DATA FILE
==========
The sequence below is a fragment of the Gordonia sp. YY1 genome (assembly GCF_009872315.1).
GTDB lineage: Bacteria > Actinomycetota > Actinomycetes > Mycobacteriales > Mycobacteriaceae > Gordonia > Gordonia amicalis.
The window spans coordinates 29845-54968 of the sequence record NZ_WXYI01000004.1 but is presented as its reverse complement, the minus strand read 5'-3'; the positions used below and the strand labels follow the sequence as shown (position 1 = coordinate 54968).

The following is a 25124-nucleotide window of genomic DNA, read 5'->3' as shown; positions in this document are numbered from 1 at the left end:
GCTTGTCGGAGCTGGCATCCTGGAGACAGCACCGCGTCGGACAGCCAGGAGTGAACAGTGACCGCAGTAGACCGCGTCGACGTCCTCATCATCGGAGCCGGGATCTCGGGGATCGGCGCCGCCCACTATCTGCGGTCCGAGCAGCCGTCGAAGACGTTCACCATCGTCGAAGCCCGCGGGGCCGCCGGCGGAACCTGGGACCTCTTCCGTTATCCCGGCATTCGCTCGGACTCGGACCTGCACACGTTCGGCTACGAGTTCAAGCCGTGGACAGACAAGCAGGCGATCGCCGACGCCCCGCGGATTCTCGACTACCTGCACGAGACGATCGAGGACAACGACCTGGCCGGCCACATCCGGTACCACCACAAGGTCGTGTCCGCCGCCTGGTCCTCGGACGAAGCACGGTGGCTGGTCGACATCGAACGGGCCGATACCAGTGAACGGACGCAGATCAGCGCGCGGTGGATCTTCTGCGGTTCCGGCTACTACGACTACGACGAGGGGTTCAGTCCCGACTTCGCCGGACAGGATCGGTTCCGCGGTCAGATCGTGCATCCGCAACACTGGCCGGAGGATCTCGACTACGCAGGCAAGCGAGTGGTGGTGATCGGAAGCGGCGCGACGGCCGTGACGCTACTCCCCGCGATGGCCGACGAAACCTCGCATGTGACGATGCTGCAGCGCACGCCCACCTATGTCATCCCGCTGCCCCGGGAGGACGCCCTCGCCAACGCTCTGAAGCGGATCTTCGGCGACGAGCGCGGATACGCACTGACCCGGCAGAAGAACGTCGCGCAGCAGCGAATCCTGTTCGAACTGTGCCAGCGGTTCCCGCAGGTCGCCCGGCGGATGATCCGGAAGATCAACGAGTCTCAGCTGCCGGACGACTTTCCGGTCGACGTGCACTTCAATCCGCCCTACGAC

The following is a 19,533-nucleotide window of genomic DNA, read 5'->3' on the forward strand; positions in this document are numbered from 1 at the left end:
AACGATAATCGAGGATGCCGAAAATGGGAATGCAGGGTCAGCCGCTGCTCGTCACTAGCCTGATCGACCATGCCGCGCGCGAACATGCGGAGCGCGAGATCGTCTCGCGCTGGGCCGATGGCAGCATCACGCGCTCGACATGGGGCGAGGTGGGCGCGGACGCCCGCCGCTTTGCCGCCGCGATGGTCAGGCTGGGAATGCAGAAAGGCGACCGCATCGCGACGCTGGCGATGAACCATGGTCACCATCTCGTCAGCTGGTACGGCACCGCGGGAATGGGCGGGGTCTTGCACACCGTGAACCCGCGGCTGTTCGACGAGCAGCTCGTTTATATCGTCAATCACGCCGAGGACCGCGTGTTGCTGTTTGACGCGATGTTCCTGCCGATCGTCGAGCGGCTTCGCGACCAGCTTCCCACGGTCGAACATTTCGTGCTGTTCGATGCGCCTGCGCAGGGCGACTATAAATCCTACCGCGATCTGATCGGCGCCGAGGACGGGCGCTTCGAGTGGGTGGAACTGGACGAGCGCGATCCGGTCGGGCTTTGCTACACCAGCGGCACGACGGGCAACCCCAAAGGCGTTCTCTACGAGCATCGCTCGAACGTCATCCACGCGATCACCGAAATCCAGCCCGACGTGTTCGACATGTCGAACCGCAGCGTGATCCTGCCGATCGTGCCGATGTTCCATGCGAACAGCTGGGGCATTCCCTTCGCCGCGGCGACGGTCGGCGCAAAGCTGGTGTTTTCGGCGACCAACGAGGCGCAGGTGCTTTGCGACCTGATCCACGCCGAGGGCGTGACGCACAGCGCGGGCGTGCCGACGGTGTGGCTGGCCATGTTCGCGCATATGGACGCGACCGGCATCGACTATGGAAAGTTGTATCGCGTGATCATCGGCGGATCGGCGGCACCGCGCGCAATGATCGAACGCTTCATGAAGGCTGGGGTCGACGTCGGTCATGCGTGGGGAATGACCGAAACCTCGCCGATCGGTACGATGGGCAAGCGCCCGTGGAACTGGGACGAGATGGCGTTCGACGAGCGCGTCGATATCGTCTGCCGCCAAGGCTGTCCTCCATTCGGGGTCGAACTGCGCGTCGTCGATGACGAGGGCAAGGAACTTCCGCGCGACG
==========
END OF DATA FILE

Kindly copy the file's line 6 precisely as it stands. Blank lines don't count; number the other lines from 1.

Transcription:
The following is a 19,533-nucleotide window of genomic DNA, read 5'->3' on the forward strand; positions in this document are numbered from 1 at the left end: